United Nations has sounded alarm over increasing reports of gender-based violence in Sudan including conflict-related sexual violence against internally displaced and refugee women and girls – since the war erupted in the country more than 11 weeks ago.
Since this conflict began, the UN Human Rights Office in Sudan has received credible reports of 21 incidents of conflict-related sexual violence against at least 57 women and girls. The victims include at least 10 girls. In one case, as many as 20 women were reportedly raped in the same attack.
Additionally, the Unit for Combatting Violence against Women under Sudan’s Ministry of Social Development also continues to receive reports of conflict-related sexual violence. It has documented at least 42 alleged cases in the capital, Khartoum, and 46 in the Darfur region.
The organization’s senior official says given the significant underreporting of gender-based violence, the real number of cases is undoubtedly far higher. Many survivors find it challenging to report sexual violence due to shame, stigma and fear of reprisal.
Even before fighting broke out on 15 April, more than 3 million women and girls in Sudan were at risk of gender-based violence, including intimate-partner violence, according to UN estimates. This number has since climbed to an estimated 4.2 million people.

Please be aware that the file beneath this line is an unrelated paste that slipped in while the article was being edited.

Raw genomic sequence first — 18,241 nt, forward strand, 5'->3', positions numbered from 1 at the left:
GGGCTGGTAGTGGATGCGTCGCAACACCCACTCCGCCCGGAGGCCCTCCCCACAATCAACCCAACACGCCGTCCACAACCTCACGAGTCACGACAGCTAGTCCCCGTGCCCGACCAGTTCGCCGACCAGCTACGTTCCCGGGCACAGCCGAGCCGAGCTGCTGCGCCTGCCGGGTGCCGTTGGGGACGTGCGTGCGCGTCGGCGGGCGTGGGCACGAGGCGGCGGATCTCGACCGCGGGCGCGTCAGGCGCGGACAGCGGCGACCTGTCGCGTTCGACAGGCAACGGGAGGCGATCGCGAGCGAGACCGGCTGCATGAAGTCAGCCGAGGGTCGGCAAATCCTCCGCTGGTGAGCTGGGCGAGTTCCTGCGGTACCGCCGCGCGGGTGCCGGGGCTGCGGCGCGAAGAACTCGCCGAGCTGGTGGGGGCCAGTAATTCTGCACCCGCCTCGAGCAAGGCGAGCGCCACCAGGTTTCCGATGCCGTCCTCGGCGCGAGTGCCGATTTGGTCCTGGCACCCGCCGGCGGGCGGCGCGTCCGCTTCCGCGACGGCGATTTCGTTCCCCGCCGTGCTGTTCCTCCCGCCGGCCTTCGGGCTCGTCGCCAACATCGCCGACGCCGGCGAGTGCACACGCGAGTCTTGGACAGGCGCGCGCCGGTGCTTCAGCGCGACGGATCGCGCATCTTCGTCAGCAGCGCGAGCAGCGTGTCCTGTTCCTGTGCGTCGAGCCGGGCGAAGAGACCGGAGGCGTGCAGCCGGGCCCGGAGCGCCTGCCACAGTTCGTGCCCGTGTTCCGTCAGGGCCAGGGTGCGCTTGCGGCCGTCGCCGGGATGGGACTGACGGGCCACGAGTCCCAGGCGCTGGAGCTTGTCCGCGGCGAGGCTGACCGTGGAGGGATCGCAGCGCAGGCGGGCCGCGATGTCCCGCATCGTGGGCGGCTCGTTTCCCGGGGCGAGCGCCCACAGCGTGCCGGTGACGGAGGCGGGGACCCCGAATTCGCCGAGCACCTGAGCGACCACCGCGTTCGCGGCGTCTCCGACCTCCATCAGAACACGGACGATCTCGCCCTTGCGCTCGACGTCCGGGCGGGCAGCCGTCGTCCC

Reporting violations and getting support is also made difficult, if not impossible, by the lack of electricity and connectivity, as well as lack of humanitarian access due to the volatile security situation. Attacks on and occupation of health facilities also prevent survivors from seeking and accessing emergency health care, UN said.
They noted that the risk of sexual violence is especially high when women and girls are on the move seeking safer locations. There is an urgent need to ramp up assistance at reception sites for internally displaced people in Sudan’s conflict-affected areas, as well as in neighbouring countries.